used to kill an individual in a particular year is 1 in 10,000. The typical gun buy-back program yields less than 1,000 guns. Even ignoring the first two points made above (the guns turned in are unlikely to be used by criminals and may be replaced by purchases of new guns), one would expect a reduction of less than one-tenth of one homicide per year in response to such a gun buy-back program. The program might be cost-effective if those were the correct parameters, but the small scale makes it highly unlikely that its effects would be detected.
In light of the weakness in the theory underlying gun buy-backs, it is not surprising that research evaluations of U.S. efforts have consistently failed to document any link between such programs and reductions in gun violence (Callahan et al., 1994; Police Executive Research Forum, 1996; Rosenfeld, 1996).
Outside the United States there have been a small number of buy-backs of much larger quantities of weapons, in response to high-profile mass murders with firearms. Following a killing of 35 persons in Tasmania in 1996 by a lone gunman, the Australian government prohibited certain categories of long guns and provided funds to buy back all such weapons in private hands (Reuter and Mouzos, 2003). A total of 640,000 weapons were handed in to the government (at an average price of approximately $350), constituting about 20 percent of the estimated stock of weapons. The weapons subject to the buy-back, however, accounted for a modest share of all homicides or violent crimes more generally prior to the buy-back. Unsurprisingly, Reuter and Mouzos (2003) were unable to find evidence of a substantial decline in rates for these crimes. They noted that in the six years following the buy-back, there were no mass murders with firearms and fewer mass murders than in the previous period; these are both weak tests given the small numbers of such incidents annually.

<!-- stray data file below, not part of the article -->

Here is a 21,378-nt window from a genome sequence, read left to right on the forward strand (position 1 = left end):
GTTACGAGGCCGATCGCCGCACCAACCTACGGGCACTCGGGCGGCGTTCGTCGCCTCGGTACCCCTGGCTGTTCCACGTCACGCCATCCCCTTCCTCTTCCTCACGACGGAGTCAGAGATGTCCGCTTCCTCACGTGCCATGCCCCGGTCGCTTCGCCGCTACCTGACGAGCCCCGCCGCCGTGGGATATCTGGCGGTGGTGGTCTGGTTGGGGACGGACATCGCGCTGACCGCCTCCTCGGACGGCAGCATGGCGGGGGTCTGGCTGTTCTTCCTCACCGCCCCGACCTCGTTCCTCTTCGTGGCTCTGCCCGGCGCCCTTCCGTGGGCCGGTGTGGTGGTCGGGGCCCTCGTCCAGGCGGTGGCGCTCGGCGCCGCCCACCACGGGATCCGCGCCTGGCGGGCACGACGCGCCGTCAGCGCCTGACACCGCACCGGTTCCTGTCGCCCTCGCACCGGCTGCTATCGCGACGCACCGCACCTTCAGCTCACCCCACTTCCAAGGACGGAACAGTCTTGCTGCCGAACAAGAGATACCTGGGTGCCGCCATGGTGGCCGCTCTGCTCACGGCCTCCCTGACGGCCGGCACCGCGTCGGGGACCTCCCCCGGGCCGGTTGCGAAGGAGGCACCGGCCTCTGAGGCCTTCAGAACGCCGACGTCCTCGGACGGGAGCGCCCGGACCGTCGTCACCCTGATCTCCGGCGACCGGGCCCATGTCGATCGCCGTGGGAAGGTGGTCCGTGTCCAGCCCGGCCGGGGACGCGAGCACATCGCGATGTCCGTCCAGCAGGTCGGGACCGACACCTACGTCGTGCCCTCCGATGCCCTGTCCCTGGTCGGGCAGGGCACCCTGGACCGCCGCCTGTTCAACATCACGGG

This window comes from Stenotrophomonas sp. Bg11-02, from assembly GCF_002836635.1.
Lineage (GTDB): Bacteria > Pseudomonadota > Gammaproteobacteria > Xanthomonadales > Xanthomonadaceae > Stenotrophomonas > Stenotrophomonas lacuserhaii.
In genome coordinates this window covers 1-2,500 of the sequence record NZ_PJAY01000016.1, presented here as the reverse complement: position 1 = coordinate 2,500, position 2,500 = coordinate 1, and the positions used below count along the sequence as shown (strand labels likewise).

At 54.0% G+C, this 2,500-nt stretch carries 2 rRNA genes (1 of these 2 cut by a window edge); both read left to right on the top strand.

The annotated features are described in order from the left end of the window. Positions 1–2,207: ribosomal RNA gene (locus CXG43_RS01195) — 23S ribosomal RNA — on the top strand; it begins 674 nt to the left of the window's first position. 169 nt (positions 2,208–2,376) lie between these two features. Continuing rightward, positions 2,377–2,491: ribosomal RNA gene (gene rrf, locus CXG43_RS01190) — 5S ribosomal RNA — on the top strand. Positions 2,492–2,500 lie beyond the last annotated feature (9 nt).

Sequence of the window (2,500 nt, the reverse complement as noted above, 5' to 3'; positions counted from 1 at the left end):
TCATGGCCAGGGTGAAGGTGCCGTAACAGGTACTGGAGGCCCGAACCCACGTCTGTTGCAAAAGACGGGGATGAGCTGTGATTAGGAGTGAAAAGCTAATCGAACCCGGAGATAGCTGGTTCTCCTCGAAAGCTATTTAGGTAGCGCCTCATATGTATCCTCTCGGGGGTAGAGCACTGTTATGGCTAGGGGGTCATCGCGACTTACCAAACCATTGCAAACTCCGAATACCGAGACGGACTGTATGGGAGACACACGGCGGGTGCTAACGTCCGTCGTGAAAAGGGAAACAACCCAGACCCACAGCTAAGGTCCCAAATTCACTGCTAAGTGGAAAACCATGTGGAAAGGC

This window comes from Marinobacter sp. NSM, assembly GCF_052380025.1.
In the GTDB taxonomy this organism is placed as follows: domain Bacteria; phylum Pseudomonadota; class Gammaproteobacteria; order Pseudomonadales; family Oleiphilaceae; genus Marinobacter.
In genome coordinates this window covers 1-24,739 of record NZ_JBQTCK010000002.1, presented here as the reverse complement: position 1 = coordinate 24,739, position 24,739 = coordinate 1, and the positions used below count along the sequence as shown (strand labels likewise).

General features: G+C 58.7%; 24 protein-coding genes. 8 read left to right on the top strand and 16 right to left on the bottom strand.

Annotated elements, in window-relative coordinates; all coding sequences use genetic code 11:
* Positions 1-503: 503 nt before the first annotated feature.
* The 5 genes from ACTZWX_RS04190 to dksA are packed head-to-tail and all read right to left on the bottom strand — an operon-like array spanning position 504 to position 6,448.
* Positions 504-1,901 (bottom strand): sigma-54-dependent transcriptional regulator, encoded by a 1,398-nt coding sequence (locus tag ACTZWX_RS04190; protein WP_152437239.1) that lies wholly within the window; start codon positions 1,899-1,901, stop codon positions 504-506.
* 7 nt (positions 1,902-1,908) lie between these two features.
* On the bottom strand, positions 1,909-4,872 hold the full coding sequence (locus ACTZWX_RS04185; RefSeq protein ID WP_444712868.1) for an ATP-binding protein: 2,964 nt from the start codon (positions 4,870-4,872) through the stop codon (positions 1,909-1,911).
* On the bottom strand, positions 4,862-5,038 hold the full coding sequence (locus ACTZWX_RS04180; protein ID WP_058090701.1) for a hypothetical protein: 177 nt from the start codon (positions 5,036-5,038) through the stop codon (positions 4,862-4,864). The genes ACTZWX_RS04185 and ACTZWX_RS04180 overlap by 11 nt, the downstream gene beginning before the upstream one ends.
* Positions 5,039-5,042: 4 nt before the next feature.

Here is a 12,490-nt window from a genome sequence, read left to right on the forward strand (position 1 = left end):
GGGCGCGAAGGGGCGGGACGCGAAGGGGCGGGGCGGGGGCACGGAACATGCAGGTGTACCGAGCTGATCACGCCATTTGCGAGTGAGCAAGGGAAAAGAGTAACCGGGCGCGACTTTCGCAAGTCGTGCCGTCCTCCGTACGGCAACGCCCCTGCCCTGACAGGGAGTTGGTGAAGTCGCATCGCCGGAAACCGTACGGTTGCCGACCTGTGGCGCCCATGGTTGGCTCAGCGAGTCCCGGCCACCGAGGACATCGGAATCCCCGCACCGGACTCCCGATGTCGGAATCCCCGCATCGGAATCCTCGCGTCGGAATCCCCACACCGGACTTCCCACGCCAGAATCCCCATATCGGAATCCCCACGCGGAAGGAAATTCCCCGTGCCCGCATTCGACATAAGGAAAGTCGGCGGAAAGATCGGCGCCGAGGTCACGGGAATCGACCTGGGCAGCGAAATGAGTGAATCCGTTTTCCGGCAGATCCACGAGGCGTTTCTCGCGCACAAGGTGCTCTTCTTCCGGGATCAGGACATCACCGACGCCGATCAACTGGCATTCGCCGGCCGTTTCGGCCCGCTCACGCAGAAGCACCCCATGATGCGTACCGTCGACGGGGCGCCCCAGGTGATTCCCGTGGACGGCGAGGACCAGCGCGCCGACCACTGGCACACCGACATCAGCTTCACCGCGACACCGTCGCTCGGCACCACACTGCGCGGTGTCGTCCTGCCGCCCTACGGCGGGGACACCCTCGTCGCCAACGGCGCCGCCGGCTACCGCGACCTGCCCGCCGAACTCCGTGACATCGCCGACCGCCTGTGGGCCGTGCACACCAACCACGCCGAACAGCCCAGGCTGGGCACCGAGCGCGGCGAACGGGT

In 1994, Congress enacted the Violent Crime Control and Law Enforcement Act, which banned the importation and manufacture of certain military-style semiautomatic “assault” weapons and ammunition magazines capable of holding more than 10 rounds (National Institute of Justice, 1997). Assault weapons and large-capacity magazines manufactured before the effective date of the ban were grandfathered and thus legal to own and transfer. These guns are believed to be particularly dangerous because they facilitate the rapid firing of high numbers of shots. While assault weapons and large-capacity magazines are used only in a modest fraction of gun crimes, the premise of the ban was that a decrease in their use may reduce gunshot victimization, particularly victimizations involving multiple wounds or multiple victims (Roth and Koper, 1997).